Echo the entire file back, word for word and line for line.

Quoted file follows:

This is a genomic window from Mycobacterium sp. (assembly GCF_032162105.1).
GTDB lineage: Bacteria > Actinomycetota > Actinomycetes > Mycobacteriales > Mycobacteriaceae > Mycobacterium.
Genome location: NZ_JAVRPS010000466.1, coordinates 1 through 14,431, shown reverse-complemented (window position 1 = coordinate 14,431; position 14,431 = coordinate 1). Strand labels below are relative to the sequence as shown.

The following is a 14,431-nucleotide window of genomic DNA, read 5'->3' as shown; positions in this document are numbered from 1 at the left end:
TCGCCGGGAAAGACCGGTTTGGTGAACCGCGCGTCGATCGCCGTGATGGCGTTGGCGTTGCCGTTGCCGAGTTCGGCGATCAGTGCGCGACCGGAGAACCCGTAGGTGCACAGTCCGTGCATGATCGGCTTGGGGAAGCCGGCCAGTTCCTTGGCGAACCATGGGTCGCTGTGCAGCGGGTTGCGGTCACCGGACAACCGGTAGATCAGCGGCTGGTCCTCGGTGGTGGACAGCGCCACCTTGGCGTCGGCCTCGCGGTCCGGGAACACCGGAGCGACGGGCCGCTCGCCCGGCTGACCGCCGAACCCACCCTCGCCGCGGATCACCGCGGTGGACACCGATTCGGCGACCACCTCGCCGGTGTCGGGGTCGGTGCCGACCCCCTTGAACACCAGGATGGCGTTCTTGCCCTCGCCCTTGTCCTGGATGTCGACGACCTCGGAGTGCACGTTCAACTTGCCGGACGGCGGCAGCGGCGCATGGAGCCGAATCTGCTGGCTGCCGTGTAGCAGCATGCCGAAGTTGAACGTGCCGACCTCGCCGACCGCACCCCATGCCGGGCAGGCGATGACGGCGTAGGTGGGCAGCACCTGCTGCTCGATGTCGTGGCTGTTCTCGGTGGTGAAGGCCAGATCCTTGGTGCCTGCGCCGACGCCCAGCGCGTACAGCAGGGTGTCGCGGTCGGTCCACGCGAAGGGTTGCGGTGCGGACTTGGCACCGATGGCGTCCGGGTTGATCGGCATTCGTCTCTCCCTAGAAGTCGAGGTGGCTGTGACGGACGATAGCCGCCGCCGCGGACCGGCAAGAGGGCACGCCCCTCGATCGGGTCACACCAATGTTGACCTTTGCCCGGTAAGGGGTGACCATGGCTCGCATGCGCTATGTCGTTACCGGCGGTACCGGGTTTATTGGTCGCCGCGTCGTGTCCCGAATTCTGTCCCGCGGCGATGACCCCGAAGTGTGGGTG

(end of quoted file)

This is a genomic window from Mycobacterium sp. (assembly GCF_032162105.1).
GTDB lineage: Bacteria > Actinomycetota > Actinomycetes > Mycobacteriales > Mycobacteriaceae > Mycobacterium.
Genome location: NZ_JAVRPS010000466.1, coordinates 1 through 14,431, shown reverse-complemented (window position 1 = coordinate 14,431; position 14,431 = coordinate 1). Strand labels below are relative to the sequence as shown.

The following is a 14,431-nucleotide window of genomic DNA, read 5'->3' as shown; positions in this document are numbered from 1 at the left end:
TCGCCGGGAAAGACCGGTTTGGTGAACCGCGCGTCGATCGCCGTGATGGCGTTGGCGTTGCCGTTGCCGAGTTCGGCGATCAGTGCGCGACCGGAGAACCCGTAGGTGCACAGTCCGTGCATGATCGGCTTGGGGAAGCCGGCCAGTTCCTTGGCGAACCATGGGTCGCTGTGCAGCGGGTTGCGGTCACCGGACAACCGGTAGATCAGCGGCTGGTCCTCGGTGGTGGACAGCGCCACCTTGGCGTCGGCCTCGCGGTCCGGGAACACCGGAGCGACGGGCCGCTCGCCCGGCTGACCGCCGAACCCACCCTCGCCGCGGATCACCGCGGTGGACACCGATTCGGCGACCACCTCGCCGGTGTCGGGGTCGGTGCCGACCCCCTTGAACACCAGGATGGCGTTCTTGCCCTCGCCCTTGTCCTGGATGTCGACGACCTCGGAGTGCACGTTCAACTTGCCGGACGGCGGCAGCGGCGCATGGAGCCGAATCTGCTGGCTGCCGTGTAGCAGCATGCCGAAGTTGAACGTGCCGACCTCGCCGACCGCACCCCATGCCGGGCAGGCGATGACGGCGTAGGTGGGCAGCACCTGCTGCTCGATGTCGTGGCTGTTCTCGGTGGTGAAGGCCAGATCCTTGGTGCCTGCGCCGACGCCCAGCGCGTACAGCAGGGTGTCGCGGTCGGTCCACGCGAAGGGTTGCGGTGCGGACTTGGCACCGATGGCGTCCGGGTTGATCGGCATTCGTCTCTCCCTAGAAGTCGAGGTGGCTGTGACGGACGATAGCCGCCGCCGCGGACCGGCAAGAGGGCACGCCCCTCGATCGGGTCACACCAATGTTGACCTTTGCCCGGTAAGGGGTGACCATGGCTCGCATGCGCTATGTCGTTACCGGCGGTACCGGGTTTATTGGTCGCCGCGTCGTGTCCCGAATTCTGTCCCGCGGCGATGACCCCGAAGTGTGGGTG